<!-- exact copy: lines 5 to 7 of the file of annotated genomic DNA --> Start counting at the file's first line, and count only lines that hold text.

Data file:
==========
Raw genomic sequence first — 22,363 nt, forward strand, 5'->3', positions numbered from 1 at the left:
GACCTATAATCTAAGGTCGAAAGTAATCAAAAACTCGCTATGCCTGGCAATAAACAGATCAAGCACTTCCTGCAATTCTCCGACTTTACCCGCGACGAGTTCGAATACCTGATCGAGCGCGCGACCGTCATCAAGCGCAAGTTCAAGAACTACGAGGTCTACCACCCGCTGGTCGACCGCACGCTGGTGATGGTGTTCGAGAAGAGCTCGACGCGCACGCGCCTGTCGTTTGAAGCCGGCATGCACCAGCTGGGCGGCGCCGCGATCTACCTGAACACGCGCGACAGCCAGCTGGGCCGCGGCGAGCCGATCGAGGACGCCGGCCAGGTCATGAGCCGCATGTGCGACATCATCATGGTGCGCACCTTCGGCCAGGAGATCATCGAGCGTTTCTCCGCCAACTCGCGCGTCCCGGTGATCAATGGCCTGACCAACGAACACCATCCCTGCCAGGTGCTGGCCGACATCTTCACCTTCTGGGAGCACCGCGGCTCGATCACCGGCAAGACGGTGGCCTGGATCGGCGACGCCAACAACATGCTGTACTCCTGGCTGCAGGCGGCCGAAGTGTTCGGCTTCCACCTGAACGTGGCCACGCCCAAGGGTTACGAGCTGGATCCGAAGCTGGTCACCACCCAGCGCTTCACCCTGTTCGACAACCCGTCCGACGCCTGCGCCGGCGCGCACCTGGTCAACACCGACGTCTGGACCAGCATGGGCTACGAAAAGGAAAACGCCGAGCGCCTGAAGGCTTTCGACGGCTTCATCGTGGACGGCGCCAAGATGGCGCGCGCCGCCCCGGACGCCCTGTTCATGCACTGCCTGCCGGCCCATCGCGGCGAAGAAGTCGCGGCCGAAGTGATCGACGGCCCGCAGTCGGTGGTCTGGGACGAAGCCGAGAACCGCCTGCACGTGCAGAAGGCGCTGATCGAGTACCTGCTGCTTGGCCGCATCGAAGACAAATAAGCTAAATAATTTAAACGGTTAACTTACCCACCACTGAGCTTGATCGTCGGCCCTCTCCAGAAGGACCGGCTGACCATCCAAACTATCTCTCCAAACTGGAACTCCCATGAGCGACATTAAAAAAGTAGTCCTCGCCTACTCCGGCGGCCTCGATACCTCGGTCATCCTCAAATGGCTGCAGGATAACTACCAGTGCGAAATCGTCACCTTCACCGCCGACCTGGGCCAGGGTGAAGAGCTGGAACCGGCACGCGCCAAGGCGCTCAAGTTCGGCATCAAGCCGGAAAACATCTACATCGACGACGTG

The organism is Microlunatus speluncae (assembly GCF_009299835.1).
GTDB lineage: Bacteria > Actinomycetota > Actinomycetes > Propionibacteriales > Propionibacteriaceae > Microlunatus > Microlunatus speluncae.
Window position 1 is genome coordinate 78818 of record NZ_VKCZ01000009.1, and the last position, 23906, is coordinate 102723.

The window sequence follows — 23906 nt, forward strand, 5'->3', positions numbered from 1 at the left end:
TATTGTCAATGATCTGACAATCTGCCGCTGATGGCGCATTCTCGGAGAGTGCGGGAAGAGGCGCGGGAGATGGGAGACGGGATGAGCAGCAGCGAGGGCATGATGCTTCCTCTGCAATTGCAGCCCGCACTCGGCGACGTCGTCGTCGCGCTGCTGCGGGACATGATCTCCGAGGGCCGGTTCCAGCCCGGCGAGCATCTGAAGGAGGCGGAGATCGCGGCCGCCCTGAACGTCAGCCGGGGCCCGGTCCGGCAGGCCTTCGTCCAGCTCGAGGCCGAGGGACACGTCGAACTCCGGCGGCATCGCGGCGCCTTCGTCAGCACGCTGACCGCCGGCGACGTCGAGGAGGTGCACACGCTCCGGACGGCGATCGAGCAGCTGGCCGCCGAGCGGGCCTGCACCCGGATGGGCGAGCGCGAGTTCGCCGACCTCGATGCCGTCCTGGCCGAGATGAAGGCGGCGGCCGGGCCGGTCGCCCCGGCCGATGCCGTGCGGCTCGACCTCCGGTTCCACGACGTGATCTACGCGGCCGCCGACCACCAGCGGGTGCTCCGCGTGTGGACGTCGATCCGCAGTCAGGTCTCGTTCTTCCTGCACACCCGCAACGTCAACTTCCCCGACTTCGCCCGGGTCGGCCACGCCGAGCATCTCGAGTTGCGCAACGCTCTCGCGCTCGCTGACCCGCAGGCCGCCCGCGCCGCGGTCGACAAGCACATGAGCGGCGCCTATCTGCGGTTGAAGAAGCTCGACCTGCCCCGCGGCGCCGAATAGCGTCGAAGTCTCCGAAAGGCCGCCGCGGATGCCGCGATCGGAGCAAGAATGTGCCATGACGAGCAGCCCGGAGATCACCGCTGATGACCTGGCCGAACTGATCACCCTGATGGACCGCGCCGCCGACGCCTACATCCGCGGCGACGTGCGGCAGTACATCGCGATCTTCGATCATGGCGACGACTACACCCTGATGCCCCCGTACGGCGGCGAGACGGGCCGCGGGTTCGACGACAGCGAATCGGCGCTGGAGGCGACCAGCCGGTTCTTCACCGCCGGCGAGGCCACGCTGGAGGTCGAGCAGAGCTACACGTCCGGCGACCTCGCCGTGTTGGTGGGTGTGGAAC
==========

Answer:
Window position 1 is genome coordinate 78818 of record NZ_VKCZ01000009.1, and the last position, 23906, is coordinate 102723.

The window sequence follows — 23906 nt, forward strand, 5'->3', positions numbered from 1 at the left end:
TATTGTCAATGATCTGACAATCTGCCGCTGATGGCGCATTCTCGGAGAGTGCGGGAAGAGGCGCGGGAGATGGGAGACGGGATGAGCAGCAGCGAGGGCATGATGCTTCCTCTGCAATTGCAGCCCGCACTCGGCGACGTCGTCGTCGCGCTGCTGCGGGACATGATCTCCGAGGGCCGGTTCCAGCCCGGCGAGCATCTGAAGGAGGCGGAGATCGCGGCCGCCCTGAACGTCAGCCGGGGCCCGGTCCGGCAGGCCTTCGTCCAGCTCGAGGCCGAGGGACACGTCGAACTCCGGCGGCATCGCGGCGCCTTCGTCAGCACGCTGACCGCCGGCGACGTCGAGGAGGTGCACACGCTCCGGACGGCGATCGAGCAGCTGGCCGCCGAGCGGGCCTGCACCCGGATGGGCGAGCGCGAGTTCGCCGACCTCGATGCCGTCCTGGCCGAGATGAAGGCGGCGGCCGGGCCGGTCGCCCCGGCCGATGCCGTGCGGCTCGACCTCCGGTTCCACGACGTGATCTACGCGGCCGCCGACCACCAGCGGGTGCTCCGCGTGTGGACGTCGATCCGCAGTCAGGTCTCGTTCTTCCTGCACACCCGCAACGTCAACTTCCCCGACTTCGCCCGGGTCGGCCACGCCGAGCATCTCGAGTTGCGCAACGCTCTCGCGCTCGCTGACCCGCAGGCCGCCCGCGCCGCGGTCGACAAGCACATGAGCGGCGCCTATCTGCGGTTGAAGAAGCTCGACCTGCCCCGCGGCGCCGAATAGCGTCGAAGTCTCCGAAAGGCCGCCGCGGATGCCGCGATCGGAGCAAGAATGTGCCATGACGAGCAGCCCGGAGATCACCGCTGATGACCTGGCCGAACTGATCACCCTGATGGACCGCGCCGCCGACGCCTACATCCGCGGCGACGTGCGGCAGTACATCGCGATCTTCGATCATGGCGACGACTACACCCTGATGCCCCCGTACGGCGGCGAGACGGGCCGCGGGTTCGACGACAGCGAATCGGCGCTGGAGGCGACCAGCCGGTTCTTCACCGCCGGCGAGGCCACGCTGGAGGTCGAGCAGAGCTACACGTCCGGCGACCTCGCCGTGTTGGTGGGTGTGGAAC